As of this writing, Dreamcatcher runs as a plugin for Maya, but a newer, browser based version is already in the works, so instead of going through the details of how to run the alpha version of the software, I'll cover the basic concepts of working with Dreamcatcher.

Designing a bike stem is usually done through intuition and stress testing. With Dreamcatcher, you can set the forces that you want the piece to withstand and have the genetic algorithm go through thousands of iterations to arrive at a solution.

Step 1: Set Your Ports

The first thing to do is to set your ports.

Ports are the shapes that you want DC to generate a form between. In the case of the bike stem, we want a steerer tube clamp and a handlebar clamp. Those are the ports.

Model these in your 3D modeling program of choice. I use Fusion 360.

Export all your ports as a single STL mesh file.

Step 2: Set Your Obstacles

DC wants to know where it shouldn't build geometry.

We want the stem to be confined to a region, so we add meshes everywhere we don't want DC to generate meshes. There's a cylinder for the steerer tube and the handlebars. There's also a larger cylinder right above the steerer to make room for the steerer cap. And an even larger cylinder below the steerer to create enough clearance to avoid the bike frame ( just in case). And finally, a large tube that confines the entire mesh so it can only build geometry within the tube.

You can have no obstacles. In the case of bike stem, if you set no obstacles, you might get something like the 3d printed stem above.

Step 3: More Obstacles

You'll likely go back and forth between testing a DC run and adding, adjusting, and removing obstacles to control the geometry that DC generates.

In the case of the bike stem, adding obstacles where the each screw goes makes for an easier time after the bike stem is printed, so all you need to do is tap the threads.

Once you have all your obstacles set, export all of them as a single STL mesh file.

Step 4: Import, Expand, Set Ports and Obstacles

Now in Dreamcatcher, import your ports and obstacles.

Through the user interface, label which of your meshes are ports and which are obstacles.

Step 5: Add Interfaces to Ports

Interfaces are the force vectors that are going to get applied to your ports when DC stress tests the geometry it generates.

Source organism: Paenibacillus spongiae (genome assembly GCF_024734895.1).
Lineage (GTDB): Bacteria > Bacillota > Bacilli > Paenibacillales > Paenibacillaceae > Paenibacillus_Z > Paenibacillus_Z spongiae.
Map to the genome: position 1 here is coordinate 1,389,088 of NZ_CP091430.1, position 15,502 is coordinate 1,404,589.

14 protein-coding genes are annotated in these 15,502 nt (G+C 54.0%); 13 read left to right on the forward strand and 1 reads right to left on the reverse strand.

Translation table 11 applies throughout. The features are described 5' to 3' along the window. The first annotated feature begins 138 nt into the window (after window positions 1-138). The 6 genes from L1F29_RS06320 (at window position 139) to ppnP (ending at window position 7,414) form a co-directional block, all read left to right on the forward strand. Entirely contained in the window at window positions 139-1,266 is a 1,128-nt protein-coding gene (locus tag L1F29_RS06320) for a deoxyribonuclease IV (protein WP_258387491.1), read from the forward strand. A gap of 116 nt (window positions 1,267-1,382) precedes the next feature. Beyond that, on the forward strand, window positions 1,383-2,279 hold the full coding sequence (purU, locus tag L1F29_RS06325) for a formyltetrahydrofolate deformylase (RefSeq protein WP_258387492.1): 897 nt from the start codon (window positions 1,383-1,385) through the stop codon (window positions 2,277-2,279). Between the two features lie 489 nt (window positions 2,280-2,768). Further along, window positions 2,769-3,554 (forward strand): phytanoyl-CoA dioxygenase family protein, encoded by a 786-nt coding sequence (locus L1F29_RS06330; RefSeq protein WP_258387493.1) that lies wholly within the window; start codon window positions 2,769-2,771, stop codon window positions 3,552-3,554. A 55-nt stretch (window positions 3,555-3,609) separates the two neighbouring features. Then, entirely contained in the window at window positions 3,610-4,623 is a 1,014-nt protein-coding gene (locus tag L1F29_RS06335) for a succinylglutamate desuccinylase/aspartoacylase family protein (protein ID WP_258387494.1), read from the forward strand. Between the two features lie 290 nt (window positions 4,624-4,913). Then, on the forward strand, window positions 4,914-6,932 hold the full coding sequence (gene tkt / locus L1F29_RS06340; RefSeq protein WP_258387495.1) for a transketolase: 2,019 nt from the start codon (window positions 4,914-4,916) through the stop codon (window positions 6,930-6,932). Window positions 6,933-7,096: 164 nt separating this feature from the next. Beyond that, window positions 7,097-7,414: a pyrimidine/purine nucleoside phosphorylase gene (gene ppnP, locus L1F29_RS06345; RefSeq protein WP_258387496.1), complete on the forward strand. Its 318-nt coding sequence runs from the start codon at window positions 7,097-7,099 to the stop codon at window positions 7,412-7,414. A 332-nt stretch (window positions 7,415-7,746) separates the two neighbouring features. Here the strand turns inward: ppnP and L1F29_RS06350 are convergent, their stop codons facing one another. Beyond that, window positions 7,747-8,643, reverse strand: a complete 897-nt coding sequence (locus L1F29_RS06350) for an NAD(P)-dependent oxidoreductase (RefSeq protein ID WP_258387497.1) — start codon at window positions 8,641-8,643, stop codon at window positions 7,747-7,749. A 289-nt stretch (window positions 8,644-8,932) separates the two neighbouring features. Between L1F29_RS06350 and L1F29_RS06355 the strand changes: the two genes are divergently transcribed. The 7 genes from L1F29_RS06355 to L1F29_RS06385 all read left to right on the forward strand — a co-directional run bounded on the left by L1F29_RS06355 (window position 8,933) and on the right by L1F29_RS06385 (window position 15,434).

Forces are applied to the entire mesh, not to individual faces or groups of faces, so keep that in mind when you create your ports. Each interface has XYX values for direction and Newtons for the force.

At least one of your ports needs to be a fixed port. In other words, something needs to be anchored.

In the case of the bike stem, the steerer clamps are fixed and interfaces are applied to the handlebar clamps.

I used 22000N of opposing vertical forces to simulate the force of a rider twisting the handlebars to counteract the pedaling of the bike. This is the biggest force on a stem and is at it's peak when a rider climbs a hill.

A second set of interfaces are applied to simulate the steering action of the bike. Since the wheel and fork usually move with the handlebars without much resistance, this force is relatively small. 800N of opposing forces (parallel to the ground plane) were applied to the handlebar clamps.

And finally, since the orientation of the stem is one sided. I added 1000N of downward force to account for when the bike hits bumps or lands off a jump.

Step 6: Global Parameters

In DC you have a few variables to tweak how the algorithm generates the mesh.

Max Iterations - This is how may resolved iterations you want the DC to solve

MU - This determines how much material gets removed from the mesh in each iterations (think of it like the size of the shovel, or the number of termites). -0.1 will remove more material than -.0001

Advection - This variable is still pretty mysterious to me, but as far as I understand it, It determines how viscous the marching cubes algorithm that flows through the voxels (max 100)

Load Resolution - This will greatly affect the time it takes to generate each mesh. Raise this as you get closer to generating your final mesh (max 1.0)

Voxel Resolution - The XYZ values determine how the bounding box of the mesh gets divided. So the larger value, the more divisions, which means higher resolution, and more time. (max 255)